GTA: San Andreas is fundamentally unchanged on the PC from its PS2 roots.  It performs quite well on high end systems, but if you don't have a DX9 generation video card with at least 128 megabytes of video memory, you may find the framerate dropping to the point where things look a bit choppy during sequences with lots of people and/or vehicles on screen at once.  Experientially, I was able to solve this by lowering a lot of the visual detail settings, but this is problematic because it detracts from the overall appeal of the game.  And even on a high end system where the game runs smoothly with all the detail maxed out, frankly, it looks like a game from three years ago (largely because it's using the same technology as GTA III).  While the graphics are not bad enough to warrant serious complaint, they're certainly not good enough to deserve much in the way of praise.  Rockstar alluded to the idea that higher resolution art and models would be used in the PC version of the game than in the PS2, but if this is in fact the case, I cannot tell the difference.  Obviously, the game looks better on a CRT because of access to high resolutions and graphics-card-specific features like 8x Antialiasing, but past a point, cranking up the resolution of the game cannot make up for low-resolution textures and logo art that may have looked fine on a TV, but look blocky and pixilated at even a modest PC resolution such as 800x600.

The soundtrack is ambitious and in general fits in very well with the late 80's / early 90's feel of San Andreas.  Additionally, there is a folder where you can drop shortcuts to your favorite MP3s, and use these in-game as one of the radio stations.  Rockstar even went as far as giving you the option of using pre-recorded DJs and (fake) advertisements from the game radio stations to give dialog and advertisement to your mp3-based radio station if you wish.  I thought this was a really bright idea, since I like being able to listen to a customized soundtrack while playing without giving up the illusion that I'm listening to a radio station being broadcast someplace called San Andreas.

The ability to use both the mouse and keyboard or a gamepad is a nice touch, too.  Personally, I find that I prefer using a dual analog stick (read: DualShock knockoff) for most portions of the game, but like the ability to use the mouse to aim my guns during some of the trickier bits of the game where you're on foot and expected to kill a lot of people.  In theory, you have to select which control scheme you want to use from an options screen, but I discovered that while my gamepad was not fully functional unless I had ˜gamepad' selected as my control option, the keyboard and mouse remained functional when I did this (most of the time, for whatever reason).  Thus, I found myself infrequently putting down the gamepad (in this case, a Saitek P880, which I recommend to anyone who's looking at this game but does not yet have an analog gamepad.  The P880 is relatively inexpensive, and compatible with virtually all games I've tried it with) in favor of the keyboard and mouse, but was certainly glad to have the ability to switch when I felt I needed to.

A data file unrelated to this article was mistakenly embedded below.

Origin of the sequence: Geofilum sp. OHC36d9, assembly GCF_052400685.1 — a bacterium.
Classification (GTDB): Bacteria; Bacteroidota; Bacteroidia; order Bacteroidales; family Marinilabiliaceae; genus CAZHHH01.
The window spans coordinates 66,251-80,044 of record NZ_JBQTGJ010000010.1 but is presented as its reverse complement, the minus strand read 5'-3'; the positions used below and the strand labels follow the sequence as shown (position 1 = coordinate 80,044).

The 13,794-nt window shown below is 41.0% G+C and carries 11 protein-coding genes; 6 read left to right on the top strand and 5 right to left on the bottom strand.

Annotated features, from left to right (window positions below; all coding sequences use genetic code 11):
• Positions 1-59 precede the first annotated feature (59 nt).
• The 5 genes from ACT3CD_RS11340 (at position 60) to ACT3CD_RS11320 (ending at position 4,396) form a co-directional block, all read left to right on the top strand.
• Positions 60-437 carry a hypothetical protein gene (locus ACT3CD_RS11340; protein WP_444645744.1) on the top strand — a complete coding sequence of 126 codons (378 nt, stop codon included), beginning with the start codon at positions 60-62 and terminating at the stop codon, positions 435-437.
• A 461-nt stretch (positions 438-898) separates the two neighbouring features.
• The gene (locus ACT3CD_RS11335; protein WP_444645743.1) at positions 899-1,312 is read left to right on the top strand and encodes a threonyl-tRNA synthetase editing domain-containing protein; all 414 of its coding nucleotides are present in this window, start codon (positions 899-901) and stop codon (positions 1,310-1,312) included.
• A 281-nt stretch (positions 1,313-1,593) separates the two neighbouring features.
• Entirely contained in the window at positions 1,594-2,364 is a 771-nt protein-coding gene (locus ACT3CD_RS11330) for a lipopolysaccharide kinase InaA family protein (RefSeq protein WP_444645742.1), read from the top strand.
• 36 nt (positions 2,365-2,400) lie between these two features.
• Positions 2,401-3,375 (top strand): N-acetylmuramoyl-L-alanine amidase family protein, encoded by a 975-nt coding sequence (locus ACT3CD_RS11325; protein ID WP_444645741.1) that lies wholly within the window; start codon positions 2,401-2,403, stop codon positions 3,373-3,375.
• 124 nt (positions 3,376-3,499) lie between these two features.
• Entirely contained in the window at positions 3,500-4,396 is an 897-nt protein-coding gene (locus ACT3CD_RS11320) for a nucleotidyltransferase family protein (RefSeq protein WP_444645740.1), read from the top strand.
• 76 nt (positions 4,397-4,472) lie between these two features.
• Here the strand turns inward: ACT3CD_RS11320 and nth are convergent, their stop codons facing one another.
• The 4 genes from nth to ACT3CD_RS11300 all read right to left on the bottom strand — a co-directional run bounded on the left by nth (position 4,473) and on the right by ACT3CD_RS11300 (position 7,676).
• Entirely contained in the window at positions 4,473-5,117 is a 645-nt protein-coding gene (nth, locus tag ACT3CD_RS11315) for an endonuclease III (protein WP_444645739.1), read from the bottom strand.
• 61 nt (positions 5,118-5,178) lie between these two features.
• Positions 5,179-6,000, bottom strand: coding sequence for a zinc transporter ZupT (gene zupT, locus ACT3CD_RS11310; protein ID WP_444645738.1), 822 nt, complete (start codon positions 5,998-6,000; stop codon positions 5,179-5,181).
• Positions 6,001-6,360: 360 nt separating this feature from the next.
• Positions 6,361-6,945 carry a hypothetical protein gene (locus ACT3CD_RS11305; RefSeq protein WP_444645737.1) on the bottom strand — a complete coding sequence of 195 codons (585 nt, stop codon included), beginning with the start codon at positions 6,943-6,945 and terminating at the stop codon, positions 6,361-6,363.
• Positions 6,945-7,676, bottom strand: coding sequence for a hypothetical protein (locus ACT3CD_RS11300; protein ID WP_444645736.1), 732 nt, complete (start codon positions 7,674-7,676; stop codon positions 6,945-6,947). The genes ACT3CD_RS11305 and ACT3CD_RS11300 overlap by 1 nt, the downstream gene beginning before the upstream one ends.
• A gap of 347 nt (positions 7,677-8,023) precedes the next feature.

Overall, this is an excellent port, but there are a few minor bugs.  One one of my machines, I experienced severe audio cutting and popping that I have not noticed with any other game, and a little reading on the web convinced me I was not alone.  The game flat-out crashed back to my windows desktop on two separate occasions, although I was not able to replicate these crashes.  Loadtimes have been drastically reduced from the PS2, and if you have a large amount of physical memory and a fast processor, you may not notice any hesitation at all as you move from the outdoors into a location, or from one part of San Andreas to another.  Conversely, if you have a slow computer, loading and even saving may get to be a bit of a drag.  According to the box, you can play this game on a 1 GHz P3 with 256 megabytes of RAM and a 64 megabyte video card, but I would not advise it.  I saw serious choppiness trying to run the game in medium detail on a 2 GHz P4 with 512 megabytes of RAM and a 64 megabyte Radeon 9500, so my advice is to avoid this title unless you have, or are willing to upgrade to, a 128 megabyte video card of some kind.

Essentially, this is a well done, if not perfect, PC conversion of the same game that people have been raving about having on their Playstation  2's since last fall.  If you've been waiting to make sure nothing seriously bad happened in the translation, rest assured that it did not and you should go purchase this game immediately.  However, if you were for whatever reason hoping for major changes or platform-specific advantages, you will be disappointed.